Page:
The next step in treatment is clearing the migrating immature worms. Heartworm treatment is a project that lasts at least a couple of months. We do not want immature worms to mature in that time frame. Since our goal is to have fewer adult worms when the time comes to kill the adult worms, it behooves us to kill the younger worms right off the bat.

The tissue-based L3 and L4 larvae are killed by monthly macrocyclic lactone-based heartworm preventive products (avermectins and milbemycin). Killing the L3 and L4 larvae prevents heartworm infection. Some of these products can also kill circulating microfilariae (which need to pass through a mosquito before becoming infective to other animals).  The only FDA-approved product for killing microfilariae after adulticide therapy is Advantage Multi®, which contains moxidectin. Other products can be used for this purpose also, but it should be noted that an anaphylactoid reaction can occur if a large number of microfilariae are killed rapidly with products such as high-dose ivermectin (off-label) or high-dose milbemycin (e.g., Interceptor). This problem has not been noted with Advantage Multi. While low-dose ivermectin products (e.g., Heartgard) will gradually eliminate microfilariae in most dogs, the package insert discourages it for this use.

Killing Wolbachia

Wolbachia is a genus of rickettsial organisms (sort of like bacteria, but not exactly) that live inside heartworms of all developmental stages, but their numbers begin to expand once the young worms reach their infectious stage. Wolbachia organisms seem to be protective or beneficial to the heartworms that harbor them, aiding in metabolism and general worm health. Without Wolbachia colonization, many female worms are not able to reproduce, and third-stage larvae are not able to infect new hosts.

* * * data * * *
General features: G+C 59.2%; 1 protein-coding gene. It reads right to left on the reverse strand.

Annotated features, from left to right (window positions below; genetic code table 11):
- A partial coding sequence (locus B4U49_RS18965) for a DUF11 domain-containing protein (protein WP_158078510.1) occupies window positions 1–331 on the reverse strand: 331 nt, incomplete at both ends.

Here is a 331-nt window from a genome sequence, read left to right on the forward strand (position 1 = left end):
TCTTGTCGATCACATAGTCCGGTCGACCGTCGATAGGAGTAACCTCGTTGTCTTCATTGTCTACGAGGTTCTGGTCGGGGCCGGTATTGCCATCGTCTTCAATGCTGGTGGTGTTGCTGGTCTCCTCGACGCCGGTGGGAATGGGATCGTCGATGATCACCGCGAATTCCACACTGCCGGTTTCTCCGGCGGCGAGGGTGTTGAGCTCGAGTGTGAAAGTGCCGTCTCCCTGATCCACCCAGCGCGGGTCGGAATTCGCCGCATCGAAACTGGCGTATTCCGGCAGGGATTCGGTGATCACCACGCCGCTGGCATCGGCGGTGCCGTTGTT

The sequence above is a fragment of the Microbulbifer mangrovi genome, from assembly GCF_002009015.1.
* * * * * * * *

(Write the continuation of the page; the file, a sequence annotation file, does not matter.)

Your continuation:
Wolbachia organisms possess inflammatory surface proteins that are released when adult worms die or are killed in treatment, and these proteins greatly increase the chances of severe circulatory reactions in the canine host.

It has been found that killing Wolbachia with an antibiotic such as doxycycline is helpful in treating the heartworm infection as the Wolbachia can be removed from their heartworm hosts, thereby weakening the worm and minimizing the release of inflammatory proteins when the worm finally dies. To minimize reactions, the American Heartworm Society recommends using doxycycline along with heartworm preventives for a good month as soon as the diagnosis is made and prior to the use of the arsenic compounds needed to kill the adults.

Killing the Adult Worms

he only product currently available for treating adult heartworms is melarsomine dihydrochloride (Immiticide® or Diroban®. If you go by the manufacturer's recommendations, treatment can be done in two or three doses, depending on the class of heartworm infection. Most universities, however, opt to treat all patients with the three-dose protocol as it creates a more gradual kill of the adult worms (which is safer in terms of embolism and shock).

The patient receives an intramuscular injection deep in the lower back muscles. This is a painful injection with a painful substance, and it is common for the patient to be quite sore at home afterward. Pain medication may be needed. Be careful around the injection site, as the pet may bite. The site may form an abscess that requires warm compresses. Approximately 30% of dogs experience some injection site reaction. These generally resolve in 1-4 weeks.